Aisling Árann began as The Aran Project, but people at the first AGM did not like the name. At that AGM in 1986, the name Aisling Árann was coined and The Aran Project was kept to be put in brackets as its English version. But in fact the two names have a completely different ring to them. Aisling Árann suggests an inspirational dream that is full of idealism and high hopes. The Aran Project sounds like something very concrete, something that is happening on the ground and is visibly taking place.

The idea of a project suits certain people - perhaps the 'thinking' types in Carl Jung's terminology. These people want to be involved in something. They want something to do. They are often intellectuals as distinct from dreamers. They have ideas and they like to see them materialising in concrete projects. They want to see results.

But Aisling Árann is not just a collection of individual projects. It is a project of projects in which the whole is greater than the sum of its parts. As an all-encompassing project, Aisling Árann is very ambitious. Its objective is to work to create a transformed church(spiritual community) and a transformed society based on right relationship. This sounds more like a dream or "aisling" than a project. However, the objective is to create this first on the island of Inis Mór. That is, to create on Inis Mór, among those who choose to live there and participate, a possible model of what a transformed spiritual community and a transformed society would look like if it was based on right relationship and rooted in Celtic tradition.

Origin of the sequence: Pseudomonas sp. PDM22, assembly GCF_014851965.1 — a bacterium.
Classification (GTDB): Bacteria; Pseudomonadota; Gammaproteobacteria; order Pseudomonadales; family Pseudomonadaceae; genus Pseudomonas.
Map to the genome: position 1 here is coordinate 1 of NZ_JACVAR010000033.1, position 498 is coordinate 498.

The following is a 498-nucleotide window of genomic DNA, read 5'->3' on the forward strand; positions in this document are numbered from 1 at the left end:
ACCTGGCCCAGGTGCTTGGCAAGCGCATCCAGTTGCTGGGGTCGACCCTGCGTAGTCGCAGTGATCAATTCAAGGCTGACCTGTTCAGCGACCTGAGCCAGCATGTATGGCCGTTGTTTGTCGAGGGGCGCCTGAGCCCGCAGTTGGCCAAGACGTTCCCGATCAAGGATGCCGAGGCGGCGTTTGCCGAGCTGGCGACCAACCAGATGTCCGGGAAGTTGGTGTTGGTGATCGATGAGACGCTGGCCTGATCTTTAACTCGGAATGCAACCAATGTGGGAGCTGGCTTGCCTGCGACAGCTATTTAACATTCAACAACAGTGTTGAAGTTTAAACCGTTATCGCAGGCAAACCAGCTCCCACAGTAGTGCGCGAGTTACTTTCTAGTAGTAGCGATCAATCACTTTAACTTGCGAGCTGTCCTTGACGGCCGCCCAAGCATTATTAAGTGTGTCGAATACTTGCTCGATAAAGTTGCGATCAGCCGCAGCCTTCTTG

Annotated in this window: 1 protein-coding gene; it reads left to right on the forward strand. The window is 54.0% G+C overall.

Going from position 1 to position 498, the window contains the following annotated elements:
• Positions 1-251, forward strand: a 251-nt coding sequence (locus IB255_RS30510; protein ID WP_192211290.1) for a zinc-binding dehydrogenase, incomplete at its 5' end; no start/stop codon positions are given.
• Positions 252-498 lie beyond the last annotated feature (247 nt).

The Aran Project is a pilot project. If it works it might spread. Community is created through achieving right relationship and on this principle structures of worship, of decision-making, of child-rearing, of work, of recreation and so on develop. These are the beginnings of the transformed church and the transformed society. That is the project. In order to be involved in this project directly, people must live on Aran. Indirectly, people can be involved in lots of ways.